By Darci L. Graves, MPP, Health Power Editor
I recently responded to a fellow cancer blogger’s post entitled “I’m Sulking”, with the following advice:
“It’s ok to wallow, but don’t let it take over. Give yourself a time frame. Like, I’ll wallow until Wednesday. On Thursday begin to make a plan to climb back out. Attitude is a huge part of the fight and that is what we all must do at this point.
E responded with this:
A time frame would be good. That being said, I have chemo again Monday and Tuesday, so who knows how I’ll feel after that. I’ve just been started on Zoloft. That will take probably a whole month to kick in, but once it does, hopefully I’ll feel more like myself again.
I get it and I don’t fault E for responding that way. Her case is completely different from mine. She is younger – in her twenties. She has been diagnosed with two different Stage 3 cancers. I can only imagine the disillusionment and even despair that would come with those kinds of life changes.
That said, I wish I could convey to E that health is composed of so many elements. For my day job, we define health as being composed of physical, mental, social and spiritual wellness. All four must be treated and addressed to achieve ultimate well-being.
I want to tell her that although her physical health is suffering, that she can work to strengthen her mental, social and spiritual selves. And that by strengthening those elements of her health it can help ease her physical ailments – not the cancer obviously, but the impact of the treatments.
As I’ve said throughout these months and even in recent days, the support I have gotten from my social network has been an overwhelming blessing. So that hasn’t required any nurturing – – you all have taken care of me in that regard. I have found a healthcare team that I have faith in and I have entrusted my physical health to them. That leaves me the responsibility of my mental and spiritual health.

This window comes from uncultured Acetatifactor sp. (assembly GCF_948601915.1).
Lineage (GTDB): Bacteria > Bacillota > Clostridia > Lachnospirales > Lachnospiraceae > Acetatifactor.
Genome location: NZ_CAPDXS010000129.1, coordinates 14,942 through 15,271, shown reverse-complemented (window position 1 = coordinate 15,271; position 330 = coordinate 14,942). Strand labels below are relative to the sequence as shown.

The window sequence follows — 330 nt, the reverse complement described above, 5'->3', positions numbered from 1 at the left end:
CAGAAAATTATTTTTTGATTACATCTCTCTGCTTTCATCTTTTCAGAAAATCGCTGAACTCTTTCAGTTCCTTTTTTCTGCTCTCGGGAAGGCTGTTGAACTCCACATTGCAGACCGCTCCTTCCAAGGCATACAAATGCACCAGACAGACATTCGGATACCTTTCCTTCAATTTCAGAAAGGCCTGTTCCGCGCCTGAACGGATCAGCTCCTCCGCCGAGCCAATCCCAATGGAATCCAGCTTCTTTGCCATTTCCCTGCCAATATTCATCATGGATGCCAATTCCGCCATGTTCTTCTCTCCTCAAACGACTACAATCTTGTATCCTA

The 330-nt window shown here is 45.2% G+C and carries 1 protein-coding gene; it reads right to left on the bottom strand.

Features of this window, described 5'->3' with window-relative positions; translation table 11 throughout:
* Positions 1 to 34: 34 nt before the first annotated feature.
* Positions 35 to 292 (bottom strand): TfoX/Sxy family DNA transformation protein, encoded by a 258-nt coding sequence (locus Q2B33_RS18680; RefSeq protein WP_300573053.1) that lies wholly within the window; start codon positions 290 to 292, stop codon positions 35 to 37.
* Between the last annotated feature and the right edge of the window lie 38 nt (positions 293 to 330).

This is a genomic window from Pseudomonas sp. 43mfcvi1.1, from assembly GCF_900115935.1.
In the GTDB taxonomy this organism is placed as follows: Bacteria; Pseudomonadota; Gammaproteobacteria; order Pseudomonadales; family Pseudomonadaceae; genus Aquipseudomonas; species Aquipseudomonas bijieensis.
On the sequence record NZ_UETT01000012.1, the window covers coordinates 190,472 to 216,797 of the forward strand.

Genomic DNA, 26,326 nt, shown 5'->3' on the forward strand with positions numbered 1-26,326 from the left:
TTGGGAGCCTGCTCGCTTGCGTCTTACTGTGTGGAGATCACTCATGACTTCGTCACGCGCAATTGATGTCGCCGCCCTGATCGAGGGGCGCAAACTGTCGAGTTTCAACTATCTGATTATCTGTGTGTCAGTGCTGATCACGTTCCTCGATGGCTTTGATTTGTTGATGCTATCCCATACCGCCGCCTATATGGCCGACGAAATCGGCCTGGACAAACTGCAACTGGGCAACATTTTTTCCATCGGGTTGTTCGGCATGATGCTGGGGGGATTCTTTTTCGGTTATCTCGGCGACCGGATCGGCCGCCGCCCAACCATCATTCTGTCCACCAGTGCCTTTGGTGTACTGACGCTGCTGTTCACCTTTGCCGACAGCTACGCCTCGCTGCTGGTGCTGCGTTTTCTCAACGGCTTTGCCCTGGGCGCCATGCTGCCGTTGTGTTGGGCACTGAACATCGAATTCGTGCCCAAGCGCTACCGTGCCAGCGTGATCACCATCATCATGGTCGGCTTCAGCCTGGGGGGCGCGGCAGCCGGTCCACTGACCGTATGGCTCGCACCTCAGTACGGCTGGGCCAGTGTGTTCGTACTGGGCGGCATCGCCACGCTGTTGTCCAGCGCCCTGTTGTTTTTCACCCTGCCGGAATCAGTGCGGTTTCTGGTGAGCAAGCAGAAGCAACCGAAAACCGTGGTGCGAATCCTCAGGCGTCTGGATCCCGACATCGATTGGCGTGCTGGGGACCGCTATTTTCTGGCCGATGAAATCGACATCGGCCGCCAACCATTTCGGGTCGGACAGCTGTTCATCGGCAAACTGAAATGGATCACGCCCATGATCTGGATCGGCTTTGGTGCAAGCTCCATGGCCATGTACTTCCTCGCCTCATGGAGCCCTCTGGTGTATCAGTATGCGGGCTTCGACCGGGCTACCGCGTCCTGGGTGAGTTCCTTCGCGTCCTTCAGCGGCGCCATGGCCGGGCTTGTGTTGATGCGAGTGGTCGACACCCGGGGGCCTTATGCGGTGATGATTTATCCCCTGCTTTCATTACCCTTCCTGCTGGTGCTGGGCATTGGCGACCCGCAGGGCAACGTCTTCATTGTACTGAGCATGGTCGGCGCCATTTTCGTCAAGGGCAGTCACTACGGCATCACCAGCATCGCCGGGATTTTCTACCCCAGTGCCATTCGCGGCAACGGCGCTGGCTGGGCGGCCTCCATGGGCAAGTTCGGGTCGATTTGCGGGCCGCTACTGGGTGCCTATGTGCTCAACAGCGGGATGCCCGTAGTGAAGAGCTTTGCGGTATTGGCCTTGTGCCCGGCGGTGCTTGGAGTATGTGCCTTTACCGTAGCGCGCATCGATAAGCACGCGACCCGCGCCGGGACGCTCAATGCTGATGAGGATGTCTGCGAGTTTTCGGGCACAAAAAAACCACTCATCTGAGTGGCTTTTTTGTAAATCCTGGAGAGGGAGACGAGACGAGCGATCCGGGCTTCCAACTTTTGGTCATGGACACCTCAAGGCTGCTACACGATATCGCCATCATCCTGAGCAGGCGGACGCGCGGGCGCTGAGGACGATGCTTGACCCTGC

I have struggled with issues of depression and anxiety for as long as I can remember. (Teachers as early as first grade noticed my anxiety too). So that is something that I take daily medicine for and have to work on regularly. I know all too well that when I am experiencing a bout of depression or anxiousness that anything troubling me physically becomes that much worse.
So throughout my cancer journey, I have had to be diligent in nurturing my mental health Even with the medication, it isn’t always easy. Tessa (the dog) was a huge part of my daily therapy. She kept me from being too lost inside my own thoughts. So losing her, I have had to work even harder to stay afloat. The days that I feel sad or anxious are also the days I feel tired and achy and have a more difficult time concentrating. The days I feel strong mentally, I feel better physically. I don’t think that it is a coincidence.
Everyone nurtures their spiritual health differently. I define spirituality as how you find meaning in your life – – what helps get you out of bed each morning – for some it is religion, for some family, for others its nature or volunteering. For me it’s a combination of all of those things – – the work I do for others, the love of my family, how I want to live my life. My post-cancer manifesto is my spiritual aspiration and affirmation.
I hope the Zoloft does help E. I hope that she finds ways to nurture her mental, social and spiritual health so that the physical impact of her chemo is not as traumatic. I hope that others realize how complex good health is and what a balancing act it is to achieve it. We and those around us play huge parts in enabling ultimate health. So please, look around you and within you – – and determine what you can do to help improve your health as well as the health of others.
Also, remember that when you reach out to give someone a hug, you generally get one in return.
1 month ago